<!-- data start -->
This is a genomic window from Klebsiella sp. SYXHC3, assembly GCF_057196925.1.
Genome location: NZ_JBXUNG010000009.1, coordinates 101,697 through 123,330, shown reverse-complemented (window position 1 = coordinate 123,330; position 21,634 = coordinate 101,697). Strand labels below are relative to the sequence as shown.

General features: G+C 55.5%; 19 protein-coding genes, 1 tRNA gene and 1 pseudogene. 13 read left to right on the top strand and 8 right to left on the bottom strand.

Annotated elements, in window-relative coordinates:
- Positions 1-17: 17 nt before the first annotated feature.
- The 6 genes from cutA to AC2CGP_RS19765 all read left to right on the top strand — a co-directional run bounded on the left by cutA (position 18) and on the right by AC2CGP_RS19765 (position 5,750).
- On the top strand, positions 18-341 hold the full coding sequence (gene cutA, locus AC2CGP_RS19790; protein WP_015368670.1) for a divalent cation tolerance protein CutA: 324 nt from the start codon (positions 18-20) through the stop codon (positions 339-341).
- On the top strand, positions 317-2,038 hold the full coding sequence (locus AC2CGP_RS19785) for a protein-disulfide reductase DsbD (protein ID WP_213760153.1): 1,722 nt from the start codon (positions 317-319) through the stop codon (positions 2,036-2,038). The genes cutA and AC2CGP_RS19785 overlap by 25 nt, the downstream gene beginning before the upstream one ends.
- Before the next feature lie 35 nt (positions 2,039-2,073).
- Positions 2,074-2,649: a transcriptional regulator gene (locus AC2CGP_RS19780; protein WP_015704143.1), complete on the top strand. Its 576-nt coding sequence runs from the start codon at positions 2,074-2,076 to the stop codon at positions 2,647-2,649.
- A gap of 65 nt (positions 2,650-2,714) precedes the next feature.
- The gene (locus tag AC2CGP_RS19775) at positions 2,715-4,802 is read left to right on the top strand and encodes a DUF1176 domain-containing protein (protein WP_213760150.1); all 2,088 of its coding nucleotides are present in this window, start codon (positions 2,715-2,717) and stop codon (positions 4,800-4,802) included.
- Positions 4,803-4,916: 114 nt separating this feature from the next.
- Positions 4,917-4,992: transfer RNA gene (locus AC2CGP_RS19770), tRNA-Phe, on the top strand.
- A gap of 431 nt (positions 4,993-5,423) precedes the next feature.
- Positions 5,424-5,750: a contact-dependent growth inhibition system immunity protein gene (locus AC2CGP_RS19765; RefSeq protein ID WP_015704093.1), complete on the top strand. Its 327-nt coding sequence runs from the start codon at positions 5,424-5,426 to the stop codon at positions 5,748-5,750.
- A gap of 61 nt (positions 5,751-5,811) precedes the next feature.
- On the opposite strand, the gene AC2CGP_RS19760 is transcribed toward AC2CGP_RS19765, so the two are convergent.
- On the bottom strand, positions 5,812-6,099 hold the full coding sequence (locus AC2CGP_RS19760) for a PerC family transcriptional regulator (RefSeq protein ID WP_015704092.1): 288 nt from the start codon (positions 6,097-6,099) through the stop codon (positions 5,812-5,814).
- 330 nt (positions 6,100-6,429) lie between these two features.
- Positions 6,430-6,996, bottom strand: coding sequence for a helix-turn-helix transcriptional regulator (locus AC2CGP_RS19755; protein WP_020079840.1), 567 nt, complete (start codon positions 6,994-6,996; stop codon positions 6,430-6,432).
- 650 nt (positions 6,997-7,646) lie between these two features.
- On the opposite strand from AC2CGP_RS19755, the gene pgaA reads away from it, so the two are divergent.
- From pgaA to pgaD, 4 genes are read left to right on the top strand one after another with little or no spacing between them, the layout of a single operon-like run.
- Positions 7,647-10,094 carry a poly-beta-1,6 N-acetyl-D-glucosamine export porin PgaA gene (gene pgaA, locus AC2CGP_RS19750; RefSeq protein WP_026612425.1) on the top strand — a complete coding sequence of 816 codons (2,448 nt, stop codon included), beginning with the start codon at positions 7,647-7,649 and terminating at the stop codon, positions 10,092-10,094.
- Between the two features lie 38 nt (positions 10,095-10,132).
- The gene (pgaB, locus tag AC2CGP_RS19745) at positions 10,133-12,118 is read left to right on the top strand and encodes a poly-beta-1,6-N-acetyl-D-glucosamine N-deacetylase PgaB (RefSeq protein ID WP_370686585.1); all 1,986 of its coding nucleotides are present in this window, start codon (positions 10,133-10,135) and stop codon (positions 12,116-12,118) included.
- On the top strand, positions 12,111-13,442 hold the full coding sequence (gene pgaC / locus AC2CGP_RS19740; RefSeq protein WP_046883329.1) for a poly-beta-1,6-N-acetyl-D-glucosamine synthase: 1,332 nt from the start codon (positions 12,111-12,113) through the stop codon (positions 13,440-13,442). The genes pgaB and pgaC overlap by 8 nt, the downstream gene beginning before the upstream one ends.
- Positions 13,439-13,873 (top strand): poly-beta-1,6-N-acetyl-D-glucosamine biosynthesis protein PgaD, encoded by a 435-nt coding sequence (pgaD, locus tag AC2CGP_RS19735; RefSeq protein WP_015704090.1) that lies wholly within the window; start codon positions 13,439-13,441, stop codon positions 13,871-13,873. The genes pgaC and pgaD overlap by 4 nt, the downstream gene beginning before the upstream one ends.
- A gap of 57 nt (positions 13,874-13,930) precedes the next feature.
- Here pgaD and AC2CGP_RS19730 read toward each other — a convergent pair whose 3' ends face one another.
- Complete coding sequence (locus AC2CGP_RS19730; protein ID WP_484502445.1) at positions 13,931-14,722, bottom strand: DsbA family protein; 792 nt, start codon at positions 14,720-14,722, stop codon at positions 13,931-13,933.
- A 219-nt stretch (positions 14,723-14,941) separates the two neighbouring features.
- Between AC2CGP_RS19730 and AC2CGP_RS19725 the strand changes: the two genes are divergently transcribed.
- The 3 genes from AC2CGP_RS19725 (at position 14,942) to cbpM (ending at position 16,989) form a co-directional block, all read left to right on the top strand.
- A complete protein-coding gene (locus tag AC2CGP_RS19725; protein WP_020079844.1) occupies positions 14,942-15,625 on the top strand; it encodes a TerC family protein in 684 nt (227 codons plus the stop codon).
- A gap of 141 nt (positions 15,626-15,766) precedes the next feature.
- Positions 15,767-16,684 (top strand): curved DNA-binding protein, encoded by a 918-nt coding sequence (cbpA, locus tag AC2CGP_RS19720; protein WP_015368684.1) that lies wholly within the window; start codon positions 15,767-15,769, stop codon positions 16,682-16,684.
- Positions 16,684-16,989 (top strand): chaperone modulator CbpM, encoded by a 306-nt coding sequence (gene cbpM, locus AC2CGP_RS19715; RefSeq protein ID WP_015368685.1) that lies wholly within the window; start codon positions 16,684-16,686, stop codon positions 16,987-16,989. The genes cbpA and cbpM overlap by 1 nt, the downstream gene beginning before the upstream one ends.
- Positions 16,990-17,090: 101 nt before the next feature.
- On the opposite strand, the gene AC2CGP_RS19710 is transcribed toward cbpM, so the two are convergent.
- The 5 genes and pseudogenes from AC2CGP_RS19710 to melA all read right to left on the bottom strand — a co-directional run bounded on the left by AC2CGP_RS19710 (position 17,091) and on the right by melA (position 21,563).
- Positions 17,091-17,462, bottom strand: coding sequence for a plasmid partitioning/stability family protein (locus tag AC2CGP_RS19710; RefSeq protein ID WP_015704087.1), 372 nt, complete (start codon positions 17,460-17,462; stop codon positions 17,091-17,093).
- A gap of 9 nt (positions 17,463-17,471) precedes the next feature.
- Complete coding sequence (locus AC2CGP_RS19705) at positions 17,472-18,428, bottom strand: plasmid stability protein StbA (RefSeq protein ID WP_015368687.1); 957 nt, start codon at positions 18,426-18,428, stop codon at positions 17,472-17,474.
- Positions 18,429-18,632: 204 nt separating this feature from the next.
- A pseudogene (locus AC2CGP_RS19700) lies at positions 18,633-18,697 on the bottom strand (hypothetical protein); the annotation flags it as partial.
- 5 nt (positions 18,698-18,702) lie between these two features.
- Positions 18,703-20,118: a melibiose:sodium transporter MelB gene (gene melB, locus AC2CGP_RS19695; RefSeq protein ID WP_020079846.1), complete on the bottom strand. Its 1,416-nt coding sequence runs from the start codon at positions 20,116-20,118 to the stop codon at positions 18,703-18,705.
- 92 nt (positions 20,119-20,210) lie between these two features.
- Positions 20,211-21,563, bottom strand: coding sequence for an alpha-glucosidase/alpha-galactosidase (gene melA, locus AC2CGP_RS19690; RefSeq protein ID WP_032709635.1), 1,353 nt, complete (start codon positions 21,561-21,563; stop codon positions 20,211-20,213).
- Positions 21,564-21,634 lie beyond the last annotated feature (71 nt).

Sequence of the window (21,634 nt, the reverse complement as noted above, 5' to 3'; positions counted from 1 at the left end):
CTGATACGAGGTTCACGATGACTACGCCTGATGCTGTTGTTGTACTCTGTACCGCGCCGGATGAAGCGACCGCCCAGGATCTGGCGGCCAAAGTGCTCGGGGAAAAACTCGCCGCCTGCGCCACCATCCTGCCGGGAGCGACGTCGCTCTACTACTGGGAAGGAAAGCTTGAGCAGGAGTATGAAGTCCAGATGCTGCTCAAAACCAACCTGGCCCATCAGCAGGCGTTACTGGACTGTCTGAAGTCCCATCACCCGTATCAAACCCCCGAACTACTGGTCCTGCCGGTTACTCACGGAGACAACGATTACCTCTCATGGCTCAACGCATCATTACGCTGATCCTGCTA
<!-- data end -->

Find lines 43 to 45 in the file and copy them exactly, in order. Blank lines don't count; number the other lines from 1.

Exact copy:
- Positions 17,091-17,462, bottom strand: coding sequence for a plasmid partitioning/stability family protein (locus tag AC2CGP_RS19710; RefSeq protein ID WP_015704087.1), 372 nt, complete (start codon positions 17,460-17,462; stop codon positions 17,091-17,093).
- A gap of 9 nt (positions 17,463-17,471) precedes the next feature.
- Complete coding sequence (locus AC2CGP_RS19705) at positions 17,472-18,428, bottom strand: plasmid stability protein StbA (RefSeq protein ID WP_015368687.1); 957 nt, start codon at positions 18,426-18,428, stop codon at positions 17,472-17,474.